Layla: I didn’t have so much personal contact with him, but like you said, we were so lucky, and we are so grateful that we got Suzuki Roshi. He is a product of practice and he brought us practice. He brought us this lineage, and that’s what [inaudible]. I too had a sort of death experience when I was at Reed College, when they showed us this film of nuclear disaster--the likelihood of it happening, and wiping everybody out. I walked out of that room thinking, All you really need to know is how to die. And then at a psychology class, Sammy Schrager and Lenny Brackett, who was Richard Baker’s brother-in-law, they gave us a little demonstration of zazen, sort of like show and tell. We sat zazen for five minutes. And I said, This is the answer. This is how you learn how to die. I just knew that. So eventually that brought me to Zen Center. And it was just the little things, like sitting zazen up in that balcony at Sokoji, my first time, I remember the sound of the foghorn came penetrating. Just sitting there and doing nothing else. What could be more amazing. And then I remember going to the Berkeley zendo and seeing that they had a wind bell hanging there. The wind bell was ringing in the wind, and the little poem was next to it.  Just little things like that. We all had these experiences, but it is practice visible, and something responds. And then you come to Tassajara, and it is so everywhere. How you hold your bowls, and walk. So Suzuki Roshi brought us the practice and that’s what we all responded to. That’s what I responded to. I don’t know why--it’s a mystery. But there it is.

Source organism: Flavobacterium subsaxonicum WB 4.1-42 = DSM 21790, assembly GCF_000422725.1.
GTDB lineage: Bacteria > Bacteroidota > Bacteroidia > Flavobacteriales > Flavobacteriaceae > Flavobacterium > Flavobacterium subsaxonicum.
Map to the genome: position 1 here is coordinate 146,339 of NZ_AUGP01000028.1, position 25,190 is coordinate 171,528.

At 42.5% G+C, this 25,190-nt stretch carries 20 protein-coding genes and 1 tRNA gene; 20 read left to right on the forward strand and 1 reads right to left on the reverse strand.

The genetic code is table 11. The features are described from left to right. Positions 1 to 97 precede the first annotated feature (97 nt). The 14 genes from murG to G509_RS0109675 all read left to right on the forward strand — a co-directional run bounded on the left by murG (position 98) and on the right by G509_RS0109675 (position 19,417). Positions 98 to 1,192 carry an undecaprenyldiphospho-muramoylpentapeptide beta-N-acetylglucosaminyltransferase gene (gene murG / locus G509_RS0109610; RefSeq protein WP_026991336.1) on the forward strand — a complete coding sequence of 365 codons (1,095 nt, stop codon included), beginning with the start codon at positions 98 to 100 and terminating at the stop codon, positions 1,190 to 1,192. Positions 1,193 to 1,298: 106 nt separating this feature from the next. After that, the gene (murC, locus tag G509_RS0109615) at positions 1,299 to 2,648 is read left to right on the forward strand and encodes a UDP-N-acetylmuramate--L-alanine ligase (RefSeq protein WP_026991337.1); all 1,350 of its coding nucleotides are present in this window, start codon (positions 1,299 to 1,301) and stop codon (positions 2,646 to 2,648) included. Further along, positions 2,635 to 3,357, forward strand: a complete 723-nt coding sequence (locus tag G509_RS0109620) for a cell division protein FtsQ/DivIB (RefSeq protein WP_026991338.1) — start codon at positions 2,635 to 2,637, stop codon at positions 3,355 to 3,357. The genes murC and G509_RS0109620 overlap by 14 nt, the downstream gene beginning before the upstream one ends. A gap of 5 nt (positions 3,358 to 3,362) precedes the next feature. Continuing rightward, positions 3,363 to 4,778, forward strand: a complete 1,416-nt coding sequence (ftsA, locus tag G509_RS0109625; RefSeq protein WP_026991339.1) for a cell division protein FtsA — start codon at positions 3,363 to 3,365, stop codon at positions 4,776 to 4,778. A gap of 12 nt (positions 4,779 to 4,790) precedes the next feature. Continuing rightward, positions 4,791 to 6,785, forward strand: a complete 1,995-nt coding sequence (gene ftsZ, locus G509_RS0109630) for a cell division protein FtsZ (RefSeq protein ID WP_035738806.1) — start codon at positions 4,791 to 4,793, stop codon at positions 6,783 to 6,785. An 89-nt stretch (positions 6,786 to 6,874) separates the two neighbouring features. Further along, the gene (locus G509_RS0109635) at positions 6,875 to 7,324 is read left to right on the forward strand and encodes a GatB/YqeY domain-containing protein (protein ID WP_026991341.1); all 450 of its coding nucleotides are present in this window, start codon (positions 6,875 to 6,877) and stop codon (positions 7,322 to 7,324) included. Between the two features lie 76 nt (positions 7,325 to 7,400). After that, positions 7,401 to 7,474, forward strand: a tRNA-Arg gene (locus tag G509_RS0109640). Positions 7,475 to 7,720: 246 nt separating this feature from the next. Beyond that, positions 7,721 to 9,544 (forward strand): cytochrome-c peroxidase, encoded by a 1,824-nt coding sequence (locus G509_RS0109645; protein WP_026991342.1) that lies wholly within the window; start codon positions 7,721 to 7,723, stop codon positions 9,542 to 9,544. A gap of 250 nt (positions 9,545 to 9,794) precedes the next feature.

Tim: I want to emphasize the silent part. Being with Roshi. I don’t know if you know that one of the sesshins--I think it was here, at Tassajara--someone said, What’s the point? It was hard practice.[inaudible] So someone said, what’s the point? And he said, So you can die well. [inaudible]. I was also thinking some of his verbal teaching. I think it was second practice period, [inaudible] a little discouraged. Is it possible to waste time? He said, No. Another couple practice periods, [inaudible] asked again, is it possible to waste time? He said, Yes.

Woman (don’t know who): [inaudible] It helped me to understand the difference between the Western idea of being good and being a good student. [inaudible] and I loved the ritual part of this practice[ inaudible] So somebody said, and I don’t remember who, they said, whenever you see your teacher you stop and bow. No matter where it is, you stop and bow. So I was in San Francisco, and Suzuki Roshi was coming across the street and I was coming across the street in the opposite direction. I stopped in the middle of the street and bowed to him. And he said, Hi! How you doing!